December 15th, 2022
US intelligence agencies do not say China is preparing for an invasion of Taiwan. Why? Taiwan’s role as the ‘reverse great wall’ in US containment policy and Xi’s 2049 reunification deadline are missing from Western narratives. They explain why the US is provoking war with China in Taiwan and why China refuses to be provoked.
Originally posted by Pearls and Irritations on October 26th, 2022
The US-Taiwan relationship is a long-discussed subject. Now it is even more a topic in the news with experts and government officials speaking of it being an immediate cause of a war between the United States and China.
There are two issues, however, considering their importance, are not a central part of the narrative about US Taiwan policy but should be.
One is Taiwan’s strategic importance to the United States. The other is China’s President Xi Jinping’s declaring a far-off deadline, 2049, to resolve Taiwan’s “unacceptable separation.”
Taiwan’s strategic importance might focus on its geopolitical value to America. It does sometimes; but it should more often. As Robert Kaplan, a geopolitics savant points out in his writings, Taiwan is a vital link in the “Great Wall in reverse,” a chain of islands that extend from Japan south to Indonesia that hems in the Chinese navy—Beijing’s favourite in terms of its pursuit of becoming a world power.
Specifically, if China were to recover Taiwan it would have possession of submarine bases on its east coast. Whereupon China’s submarine fleet would be able to quickly enter the deep waters of the Pacific Ocean and sail undetected (not being seen by satellite or aircraft reconnaissance) to the US west coast and strike Los Angeles and other cities there with nuclear tipped missiles. This would profoundly alter the strategic balance between the two countries.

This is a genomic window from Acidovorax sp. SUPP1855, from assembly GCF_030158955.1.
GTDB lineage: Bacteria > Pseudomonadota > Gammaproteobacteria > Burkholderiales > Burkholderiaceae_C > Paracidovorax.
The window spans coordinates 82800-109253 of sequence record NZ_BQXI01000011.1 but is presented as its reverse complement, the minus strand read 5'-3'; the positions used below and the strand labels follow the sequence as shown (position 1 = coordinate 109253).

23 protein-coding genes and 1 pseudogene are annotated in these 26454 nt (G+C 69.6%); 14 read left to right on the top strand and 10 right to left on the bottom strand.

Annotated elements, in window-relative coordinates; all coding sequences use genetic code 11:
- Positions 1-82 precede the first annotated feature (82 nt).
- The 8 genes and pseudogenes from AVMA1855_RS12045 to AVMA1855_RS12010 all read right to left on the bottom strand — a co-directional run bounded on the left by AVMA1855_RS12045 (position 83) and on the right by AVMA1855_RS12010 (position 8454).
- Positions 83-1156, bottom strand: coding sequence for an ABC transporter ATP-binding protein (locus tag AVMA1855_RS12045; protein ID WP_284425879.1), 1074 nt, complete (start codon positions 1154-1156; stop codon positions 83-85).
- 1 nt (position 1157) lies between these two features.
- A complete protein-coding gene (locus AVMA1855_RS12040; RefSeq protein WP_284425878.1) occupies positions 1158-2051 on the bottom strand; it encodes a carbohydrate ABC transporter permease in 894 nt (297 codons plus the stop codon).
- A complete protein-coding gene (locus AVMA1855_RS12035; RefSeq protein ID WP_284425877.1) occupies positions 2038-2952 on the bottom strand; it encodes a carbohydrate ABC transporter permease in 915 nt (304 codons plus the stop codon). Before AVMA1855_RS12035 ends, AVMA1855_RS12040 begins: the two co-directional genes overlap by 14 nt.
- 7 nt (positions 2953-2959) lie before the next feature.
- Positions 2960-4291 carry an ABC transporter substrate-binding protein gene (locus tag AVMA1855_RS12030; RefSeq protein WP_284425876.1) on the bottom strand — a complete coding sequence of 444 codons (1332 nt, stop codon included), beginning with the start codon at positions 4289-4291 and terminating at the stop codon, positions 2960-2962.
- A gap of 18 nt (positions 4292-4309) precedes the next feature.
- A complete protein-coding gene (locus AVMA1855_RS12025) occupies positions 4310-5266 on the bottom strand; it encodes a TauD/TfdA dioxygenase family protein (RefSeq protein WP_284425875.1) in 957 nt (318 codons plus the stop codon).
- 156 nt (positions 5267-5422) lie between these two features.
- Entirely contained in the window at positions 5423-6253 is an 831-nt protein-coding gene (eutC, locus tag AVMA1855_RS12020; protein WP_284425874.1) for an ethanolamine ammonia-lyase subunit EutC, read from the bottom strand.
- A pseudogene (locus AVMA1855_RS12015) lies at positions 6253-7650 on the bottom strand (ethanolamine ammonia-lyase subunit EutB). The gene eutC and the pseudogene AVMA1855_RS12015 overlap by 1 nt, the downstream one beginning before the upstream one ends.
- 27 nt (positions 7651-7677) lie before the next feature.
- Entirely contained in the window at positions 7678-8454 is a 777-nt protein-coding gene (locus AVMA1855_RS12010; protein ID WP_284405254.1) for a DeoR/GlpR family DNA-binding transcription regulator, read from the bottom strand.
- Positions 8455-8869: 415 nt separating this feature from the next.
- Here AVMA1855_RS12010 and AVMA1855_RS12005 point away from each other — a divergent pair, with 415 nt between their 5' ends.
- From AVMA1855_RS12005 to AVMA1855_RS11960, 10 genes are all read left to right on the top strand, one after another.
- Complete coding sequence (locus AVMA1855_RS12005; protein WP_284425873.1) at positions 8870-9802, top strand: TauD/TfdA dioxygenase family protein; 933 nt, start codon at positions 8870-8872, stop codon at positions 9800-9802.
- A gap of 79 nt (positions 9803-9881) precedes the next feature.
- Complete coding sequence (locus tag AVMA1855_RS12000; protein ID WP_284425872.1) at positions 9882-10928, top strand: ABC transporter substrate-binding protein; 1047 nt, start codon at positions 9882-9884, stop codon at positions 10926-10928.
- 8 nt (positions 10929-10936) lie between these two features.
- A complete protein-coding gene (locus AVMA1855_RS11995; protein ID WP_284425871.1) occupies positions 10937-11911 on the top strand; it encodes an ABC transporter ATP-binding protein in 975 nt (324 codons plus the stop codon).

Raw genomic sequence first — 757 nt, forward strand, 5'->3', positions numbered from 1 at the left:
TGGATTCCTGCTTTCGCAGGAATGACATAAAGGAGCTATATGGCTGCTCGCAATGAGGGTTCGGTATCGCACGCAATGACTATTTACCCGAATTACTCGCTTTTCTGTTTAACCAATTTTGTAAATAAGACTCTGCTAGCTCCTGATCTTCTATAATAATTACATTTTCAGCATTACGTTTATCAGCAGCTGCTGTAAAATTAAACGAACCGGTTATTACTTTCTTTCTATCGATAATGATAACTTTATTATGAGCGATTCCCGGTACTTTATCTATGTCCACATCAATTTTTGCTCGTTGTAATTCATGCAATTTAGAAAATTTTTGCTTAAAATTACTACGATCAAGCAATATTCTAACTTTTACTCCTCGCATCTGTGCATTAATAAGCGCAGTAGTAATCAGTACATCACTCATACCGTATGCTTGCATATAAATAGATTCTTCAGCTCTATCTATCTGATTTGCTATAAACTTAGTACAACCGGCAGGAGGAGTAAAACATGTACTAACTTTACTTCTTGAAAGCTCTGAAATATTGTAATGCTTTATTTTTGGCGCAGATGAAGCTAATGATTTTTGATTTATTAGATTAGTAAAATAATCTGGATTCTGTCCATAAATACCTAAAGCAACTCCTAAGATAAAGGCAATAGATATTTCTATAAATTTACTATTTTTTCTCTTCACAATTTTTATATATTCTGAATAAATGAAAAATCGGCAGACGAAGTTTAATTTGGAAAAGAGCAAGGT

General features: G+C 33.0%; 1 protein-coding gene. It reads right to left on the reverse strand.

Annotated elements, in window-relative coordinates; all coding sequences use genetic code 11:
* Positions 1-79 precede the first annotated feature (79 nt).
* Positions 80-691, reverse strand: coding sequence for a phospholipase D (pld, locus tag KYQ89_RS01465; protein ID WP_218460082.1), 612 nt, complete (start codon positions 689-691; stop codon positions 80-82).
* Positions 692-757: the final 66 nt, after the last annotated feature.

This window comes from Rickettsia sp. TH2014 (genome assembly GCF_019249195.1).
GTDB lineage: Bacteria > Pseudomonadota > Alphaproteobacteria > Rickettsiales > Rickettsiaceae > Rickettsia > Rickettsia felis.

Amplifying the salience of this, Kaplan compares China’s recovery of Taiwan to the Battle of Wounded Knee in 1890 when the US army defeated the Sioux Indians and ended the Indian wars to then become a world power with imperialist and colonial motives and policies. Owning Taiwan would do the same for China, he says.
Why then doesn’t the US admit to Taiwan’s geopolitical relevance? President Biden, or whoever makes policies in his name, wants to portray Taiwan as one of the main actors in Washington’s narrative that America is engaged in an existential war with China that pits the democracies of the world against the authoritarian countries. Taiwan is a democracy; China isn’t.
The other matter is that President Xi has set a deadline for the recovery of Taiwan, which might be seen as an ultimatum and a prelude for war. However, that date is 2049, the centennial of the Communists defeating Chiang Kai-shek’s forces and the establishment of the People’s Republic in 1949, It is so far into the future as to be seen as meaningless. Or at least China’s current leaders will have been in retirement for some time and won’t have to worry about their pledge.
One might interpret this to mean that China is not seriously considering invading Taiwan tomorrow or the next day as some have suggested. Rather it means China’s leaders espouse a long-term policy to unify Taiwan with China.